Helfferich didn`t always have many friends. She said she used to take the shuttle to Rosen, and in between classes listen to her iPod or read a book. "I`ve made friends with the people I met in housing. We hang out and go to dinner together," she said.       

Her friends understand when Lee can`t make it to a party or get-together but that they love giving her a hard time about it.       

It might be easy to make friends with the RA staff, but some RA`s feel it`s a challenge to connect with their residents. Even with all the time they devote to helping their residents, RA`s still might not be able to form relationships with them and get the chance to impact their college experience for the better.       

It was hard making friends with the upperclassmen he was in charge of, Stein said. "In the apartments, the residents have a kitchen and their own room. They`re not freshmen, so they already know what to do. They didn`t need me."       

Lee tried a creative way to bond with her residents. She put together a "tag-along." The residents met her at a certain spot and they all car-pooled to Jeremiah`s Italian Ice, across from UCF. At the same time that they`re meeting other residents, they`re also finding out what`s in the Orlando area.       

RA`s put a great deal of time and energy into their job and their residents, but they can`t forget about their other obligations.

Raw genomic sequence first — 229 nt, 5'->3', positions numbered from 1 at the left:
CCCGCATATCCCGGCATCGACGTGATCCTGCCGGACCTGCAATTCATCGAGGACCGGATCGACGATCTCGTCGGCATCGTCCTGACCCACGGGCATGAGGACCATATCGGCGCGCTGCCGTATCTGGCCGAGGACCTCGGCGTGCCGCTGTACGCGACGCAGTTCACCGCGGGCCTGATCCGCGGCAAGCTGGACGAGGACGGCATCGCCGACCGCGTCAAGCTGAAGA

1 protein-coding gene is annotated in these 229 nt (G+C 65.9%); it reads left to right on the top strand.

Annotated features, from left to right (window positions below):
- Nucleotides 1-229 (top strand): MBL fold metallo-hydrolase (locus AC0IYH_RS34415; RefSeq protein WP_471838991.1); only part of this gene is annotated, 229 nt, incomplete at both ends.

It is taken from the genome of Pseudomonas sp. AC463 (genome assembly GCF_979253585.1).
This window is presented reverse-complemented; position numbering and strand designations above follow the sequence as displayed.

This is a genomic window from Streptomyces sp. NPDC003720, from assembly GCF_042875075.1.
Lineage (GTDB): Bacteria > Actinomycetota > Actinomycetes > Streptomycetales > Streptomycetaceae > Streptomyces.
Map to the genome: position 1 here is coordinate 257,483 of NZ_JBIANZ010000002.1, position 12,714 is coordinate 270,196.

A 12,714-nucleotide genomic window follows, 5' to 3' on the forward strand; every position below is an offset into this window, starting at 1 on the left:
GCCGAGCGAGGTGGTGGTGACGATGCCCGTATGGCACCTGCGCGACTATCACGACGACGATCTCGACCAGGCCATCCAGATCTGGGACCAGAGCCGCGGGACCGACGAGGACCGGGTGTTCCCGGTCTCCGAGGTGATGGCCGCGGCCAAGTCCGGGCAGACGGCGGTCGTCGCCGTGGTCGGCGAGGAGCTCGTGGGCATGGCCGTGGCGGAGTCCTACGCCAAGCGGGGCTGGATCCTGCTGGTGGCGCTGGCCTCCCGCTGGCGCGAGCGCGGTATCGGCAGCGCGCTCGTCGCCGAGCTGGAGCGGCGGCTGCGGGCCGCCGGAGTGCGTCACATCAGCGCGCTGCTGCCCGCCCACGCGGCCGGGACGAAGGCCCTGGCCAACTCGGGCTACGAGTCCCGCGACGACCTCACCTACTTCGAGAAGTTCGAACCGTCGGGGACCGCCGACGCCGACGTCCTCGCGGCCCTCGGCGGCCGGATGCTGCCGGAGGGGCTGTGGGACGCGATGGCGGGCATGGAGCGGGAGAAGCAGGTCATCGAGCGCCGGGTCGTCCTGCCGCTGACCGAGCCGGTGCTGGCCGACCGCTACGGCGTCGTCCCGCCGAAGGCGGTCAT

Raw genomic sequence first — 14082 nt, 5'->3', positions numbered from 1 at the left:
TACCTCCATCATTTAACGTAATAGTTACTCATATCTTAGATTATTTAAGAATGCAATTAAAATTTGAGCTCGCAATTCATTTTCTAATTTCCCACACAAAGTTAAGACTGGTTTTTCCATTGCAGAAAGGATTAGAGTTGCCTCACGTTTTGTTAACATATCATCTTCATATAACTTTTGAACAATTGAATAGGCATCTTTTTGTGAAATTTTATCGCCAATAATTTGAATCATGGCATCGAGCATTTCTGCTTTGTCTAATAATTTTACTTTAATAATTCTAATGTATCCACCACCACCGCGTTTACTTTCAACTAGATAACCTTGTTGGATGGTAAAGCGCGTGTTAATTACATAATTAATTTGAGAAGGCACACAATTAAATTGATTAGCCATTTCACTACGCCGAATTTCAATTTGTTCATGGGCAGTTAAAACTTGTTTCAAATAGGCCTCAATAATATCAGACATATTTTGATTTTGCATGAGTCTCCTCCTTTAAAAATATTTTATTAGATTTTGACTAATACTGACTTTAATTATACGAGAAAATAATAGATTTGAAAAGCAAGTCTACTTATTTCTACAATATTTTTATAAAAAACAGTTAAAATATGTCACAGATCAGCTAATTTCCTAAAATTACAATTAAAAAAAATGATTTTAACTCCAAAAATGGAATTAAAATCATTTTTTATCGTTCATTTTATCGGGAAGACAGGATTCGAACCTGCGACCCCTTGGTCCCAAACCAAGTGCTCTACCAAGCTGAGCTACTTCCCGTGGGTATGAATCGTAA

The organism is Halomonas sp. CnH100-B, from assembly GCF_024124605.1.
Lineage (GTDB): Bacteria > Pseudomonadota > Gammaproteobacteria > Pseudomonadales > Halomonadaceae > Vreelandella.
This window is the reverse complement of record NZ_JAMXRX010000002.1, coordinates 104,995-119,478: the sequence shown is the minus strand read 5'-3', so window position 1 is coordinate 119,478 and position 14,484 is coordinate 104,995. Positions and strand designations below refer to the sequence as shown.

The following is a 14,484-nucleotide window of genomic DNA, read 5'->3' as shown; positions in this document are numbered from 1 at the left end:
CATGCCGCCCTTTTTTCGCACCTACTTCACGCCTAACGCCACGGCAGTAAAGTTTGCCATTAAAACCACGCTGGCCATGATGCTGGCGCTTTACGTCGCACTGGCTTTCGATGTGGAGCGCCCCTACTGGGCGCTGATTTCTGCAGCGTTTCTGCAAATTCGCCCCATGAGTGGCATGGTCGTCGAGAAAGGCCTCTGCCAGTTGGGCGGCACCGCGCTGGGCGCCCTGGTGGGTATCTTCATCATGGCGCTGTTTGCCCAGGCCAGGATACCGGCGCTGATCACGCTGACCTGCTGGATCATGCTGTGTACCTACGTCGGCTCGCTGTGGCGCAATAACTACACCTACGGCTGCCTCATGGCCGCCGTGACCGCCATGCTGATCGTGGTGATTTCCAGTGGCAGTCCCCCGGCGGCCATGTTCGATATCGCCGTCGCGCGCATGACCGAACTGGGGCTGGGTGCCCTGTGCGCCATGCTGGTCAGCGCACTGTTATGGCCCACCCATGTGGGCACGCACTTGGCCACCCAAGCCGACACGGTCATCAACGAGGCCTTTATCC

Lee balanced being vice president of her sorority, Kappa Kappa Gamma, a member of the LEAD Scholars program, director of philanthropy with LEAD Scholars and her involvement with Campus Ministries.       

Watson also realized the importance of balance. "Being an RA has helped me with time management," she said. "It taught me how to manage multiple jobs and be responsible for other people. I have to allot my time. I live by my calendar."       

She is the marketing director of the homecoming executive board, a member of LEAD scholars, a member of the leadership honor society Sigma Alpha Pi, and a member of the AD-PR club.       

Stein agrees. "I never really used a planner before I was an RA. Now, every single day I plan everything out," he said.       

Planning is not hard for Helfferich. She`s an event management major and said that being an RA helped her with her future career. "It was the first real look into the planning and execution of events," she said.       

Event management is Helfferich`s seventh major. She feels that being an RA has given her the chance to help other students figure out what they want to do with their life.       

Academically, all the RA`s said that their grades have not suffered either. Watson said that if anything, the time she has to study is more focused because she knows she may not get much time otherwise.  

With the sacrifices they make academically and socially, Helfferich, Watson, Lee and Stein all feel like the lost time is worth the students they influence.       

Lee remembers a particular time she got to impact a resident.       

A resident told Lee that she was having some problems. She felt her boyfriend was clinging to her and that she wanted to stop being dependent on him. Lee continued talking with the girl and learned that the student`s mom had lung disease. Lee did some investigating and led the girl to Get Carded, a UCF program that promotes becoming an organ donor and indicating the decision on your license. The girl still has the same boyfriend, but now is the assistant director of Get Carded and feels like she is now independent.       

Watson said that despite time crunches: "The best part of being an RA is seeing your residents stop asking so many questions and help other students because they already have the answers. You see them handle classes and their own responsibilities. That`s rewarding."